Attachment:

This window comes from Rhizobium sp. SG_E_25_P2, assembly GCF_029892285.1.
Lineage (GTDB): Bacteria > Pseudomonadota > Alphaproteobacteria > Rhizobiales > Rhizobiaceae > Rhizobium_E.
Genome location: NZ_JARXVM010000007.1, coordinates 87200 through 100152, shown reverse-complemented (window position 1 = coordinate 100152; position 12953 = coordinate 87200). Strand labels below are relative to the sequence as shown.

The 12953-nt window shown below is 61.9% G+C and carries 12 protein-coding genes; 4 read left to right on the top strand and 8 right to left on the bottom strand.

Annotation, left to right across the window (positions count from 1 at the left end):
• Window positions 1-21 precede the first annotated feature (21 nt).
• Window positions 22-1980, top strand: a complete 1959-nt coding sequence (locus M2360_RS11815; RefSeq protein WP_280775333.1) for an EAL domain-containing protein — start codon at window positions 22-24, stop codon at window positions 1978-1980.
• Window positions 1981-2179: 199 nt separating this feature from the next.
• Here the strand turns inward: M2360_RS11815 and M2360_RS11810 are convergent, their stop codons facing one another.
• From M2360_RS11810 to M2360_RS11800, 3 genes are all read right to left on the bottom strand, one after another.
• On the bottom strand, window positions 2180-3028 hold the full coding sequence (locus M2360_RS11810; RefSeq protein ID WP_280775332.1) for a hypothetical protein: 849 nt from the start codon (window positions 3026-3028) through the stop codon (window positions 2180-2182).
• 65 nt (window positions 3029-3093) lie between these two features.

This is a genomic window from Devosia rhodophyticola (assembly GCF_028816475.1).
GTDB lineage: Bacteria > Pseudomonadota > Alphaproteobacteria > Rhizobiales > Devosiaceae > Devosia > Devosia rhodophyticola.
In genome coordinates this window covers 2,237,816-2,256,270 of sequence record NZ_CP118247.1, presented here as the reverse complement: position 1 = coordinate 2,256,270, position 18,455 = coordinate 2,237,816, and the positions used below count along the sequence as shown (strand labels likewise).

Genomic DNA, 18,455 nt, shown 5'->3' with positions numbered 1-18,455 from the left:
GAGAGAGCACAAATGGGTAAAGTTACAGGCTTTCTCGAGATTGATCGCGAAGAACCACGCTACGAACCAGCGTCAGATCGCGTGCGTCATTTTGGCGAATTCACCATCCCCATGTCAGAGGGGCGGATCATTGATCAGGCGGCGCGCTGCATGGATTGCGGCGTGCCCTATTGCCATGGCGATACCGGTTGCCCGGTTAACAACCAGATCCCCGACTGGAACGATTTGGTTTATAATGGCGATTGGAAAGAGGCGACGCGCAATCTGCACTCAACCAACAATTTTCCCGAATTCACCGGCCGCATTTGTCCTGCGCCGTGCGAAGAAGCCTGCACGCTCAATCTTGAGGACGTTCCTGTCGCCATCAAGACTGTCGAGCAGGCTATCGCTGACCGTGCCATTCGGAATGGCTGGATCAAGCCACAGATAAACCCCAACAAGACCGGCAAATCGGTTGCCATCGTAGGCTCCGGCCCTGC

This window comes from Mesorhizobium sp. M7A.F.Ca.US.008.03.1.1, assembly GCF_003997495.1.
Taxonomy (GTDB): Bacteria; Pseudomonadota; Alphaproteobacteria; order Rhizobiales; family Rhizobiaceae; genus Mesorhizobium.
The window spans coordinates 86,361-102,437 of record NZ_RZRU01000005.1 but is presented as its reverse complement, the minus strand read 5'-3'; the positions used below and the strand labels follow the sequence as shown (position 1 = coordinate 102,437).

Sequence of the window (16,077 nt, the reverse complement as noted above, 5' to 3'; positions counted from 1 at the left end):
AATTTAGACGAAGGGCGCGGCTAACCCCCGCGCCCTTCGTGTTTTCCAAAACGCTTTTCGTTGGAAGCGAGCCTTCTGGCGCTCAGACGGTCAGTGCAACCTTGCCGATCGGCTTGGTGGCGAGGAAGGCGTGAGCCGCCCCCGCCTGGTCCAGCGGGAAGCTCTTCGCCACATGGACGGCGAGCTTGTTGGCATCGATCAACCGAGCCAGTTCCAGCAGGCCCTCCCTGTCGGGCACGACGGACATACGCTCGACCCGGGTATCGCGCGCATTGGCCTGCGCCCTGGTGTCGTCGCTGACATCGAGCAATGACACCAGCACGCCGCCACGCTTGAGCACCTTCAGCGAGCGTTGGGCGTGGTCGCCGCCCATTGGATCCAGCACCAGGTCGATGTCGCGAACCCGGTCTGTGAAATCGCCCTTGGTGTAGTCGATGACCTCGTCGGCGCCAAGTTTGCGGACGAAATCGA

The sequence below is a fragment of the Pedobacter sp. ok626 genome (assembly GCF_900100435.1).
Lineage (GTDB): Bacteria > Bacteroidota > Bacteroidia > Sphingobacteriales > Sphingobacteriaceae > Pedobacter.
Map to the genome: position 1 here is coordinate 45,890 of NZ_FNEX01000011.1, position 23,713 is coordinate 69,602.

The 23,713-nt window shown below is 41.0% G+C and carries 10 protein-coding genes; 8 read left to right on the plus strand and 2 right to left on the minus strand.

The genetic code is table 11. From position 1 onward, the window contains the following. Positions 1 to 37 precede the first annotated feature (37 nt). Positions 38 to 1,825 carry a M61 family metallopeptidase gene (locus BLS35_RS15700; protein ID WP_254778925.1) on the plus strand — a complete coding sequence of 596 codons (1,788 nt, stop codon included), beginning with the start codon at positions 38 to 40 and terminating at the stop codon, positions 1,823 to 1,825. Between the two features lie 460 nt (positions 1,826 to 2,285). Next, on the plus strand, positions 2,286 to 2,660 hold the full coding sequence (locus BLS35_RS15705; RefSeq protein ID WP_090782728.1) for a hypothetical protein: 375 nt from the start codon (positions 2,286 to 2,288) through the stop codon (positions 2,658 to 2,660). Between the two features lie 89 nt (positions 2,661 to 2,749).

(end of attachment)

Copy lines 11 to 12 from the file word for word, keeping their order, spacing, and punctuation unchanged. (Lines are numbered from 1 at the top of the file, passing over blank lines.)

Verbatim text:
• On the bottom strand, window positions 2180-3028 hold the full coding sequence (locus M2360_RS11810; RefSeq protein ID WP_280775332.1) for a hypothetical protein: 849 nt from the start codon (window positions 3026-3028) through the stop codon (window positions 2180-2182).
• 65 nt (window positions 3029-3093) lie between these two features.